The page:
We wear the masks in the classroom, in the conference room, in professional learning communities and if we make it far enough into educational leadership, in the Superintendent’s cabinet meetings. We tweet the mask, we Facebook the mask, and email the masks, to the detriment of ourselves, the families we serve and our students. If there was another platform to communicate who we are with the world; we’d be putting the mask on that too. We put them on to perform and to become these people that we want the world to see. We try to exude happiness and wholeness when we are sad and broken; we perform success and intellect when we have failed and are confused. We even perform being “woke” when we’d really rather stay sleep. We don these masks. Because masks keep us safe. Or so we think.
At the time this poem was written (and still to this day), there were another group of people who wore masks to hide who they truly were. They wore masks and tore through this country with viral hatred, terrorizing us. The movie birth of a nation, originally called the Clansman, which was released just 2 years after this poem, was propaganda that not only showed white men riding through towns, in their masks, spreading havoc to protect the white american way , whatever that is, but it was a call to arms for them to all get their masks and protect their women and children and whatever else they thought belonged to them…through this method of tyrannical performance. They believed (and believe) those masks would keep them safe.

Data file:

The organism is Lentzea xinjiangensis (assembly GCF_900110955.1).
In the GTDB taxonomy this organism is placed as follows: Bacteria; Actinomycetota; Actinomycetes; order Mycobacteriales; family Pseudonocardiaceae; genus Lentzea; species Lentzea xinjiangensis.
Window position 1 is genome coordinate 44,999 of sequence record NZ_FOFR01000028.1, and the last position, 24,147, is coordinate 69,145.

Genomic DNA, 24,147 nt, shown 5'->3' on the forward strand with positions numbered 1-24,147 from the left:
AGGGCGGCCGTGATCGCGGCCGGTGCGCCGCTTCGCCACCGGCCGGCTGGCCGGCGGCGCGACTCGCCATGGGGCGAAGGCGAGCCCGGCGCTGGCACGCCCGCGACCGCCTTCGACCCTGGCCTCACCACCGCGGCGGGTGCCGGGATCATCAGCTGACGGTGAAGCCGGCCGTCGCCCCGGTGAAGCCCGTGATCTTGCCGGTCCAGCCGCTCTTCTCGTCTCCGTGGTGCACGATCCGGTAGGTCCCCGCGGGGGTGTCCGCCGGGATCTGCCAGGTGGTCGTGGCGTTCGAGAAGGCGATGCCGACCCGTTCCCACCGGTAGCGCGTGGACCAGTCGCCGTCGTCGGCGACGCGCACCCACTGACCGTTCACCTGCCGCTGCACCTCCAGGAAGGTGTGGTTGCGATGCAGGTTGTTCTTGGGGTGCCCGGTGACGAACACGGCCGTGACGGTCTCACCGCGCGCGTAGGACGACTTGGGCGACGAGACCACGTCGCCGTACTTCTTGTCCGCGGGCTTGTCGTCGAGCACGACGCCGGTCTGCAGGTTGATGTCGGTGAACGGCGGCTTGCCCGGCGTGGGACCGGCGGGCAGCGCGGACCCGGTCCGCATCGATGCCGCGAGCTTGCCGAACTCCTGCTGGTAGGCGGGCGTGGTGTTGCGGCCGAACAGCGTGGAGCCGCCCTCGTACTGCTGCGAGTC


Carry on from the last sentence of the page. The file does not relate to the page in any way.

The myth of that “white american way” is so pervasive, encroaching, and heavy that we wear the masks to pretend it isn’t crushing us. It is. It’s crushing us and it still killing us. All of us. Take them off. Proximity to whiteness, to respectability, to acceptability, to perceptions of success will not save us. If we are serious about equity and our role in paying back the educational debt owed to millions of underserved students in this country…we must take off our masks.
We wake up every morning to another news story about something crazy going on in our nation. Then we put on the mask, go into work, and “perform” until we are purple in the face. We pretend we are not devastated and confused. We balance the tension between the desired state and the current reality of our lives. We wear the masks to keep that tension from the world until we “figure it out”.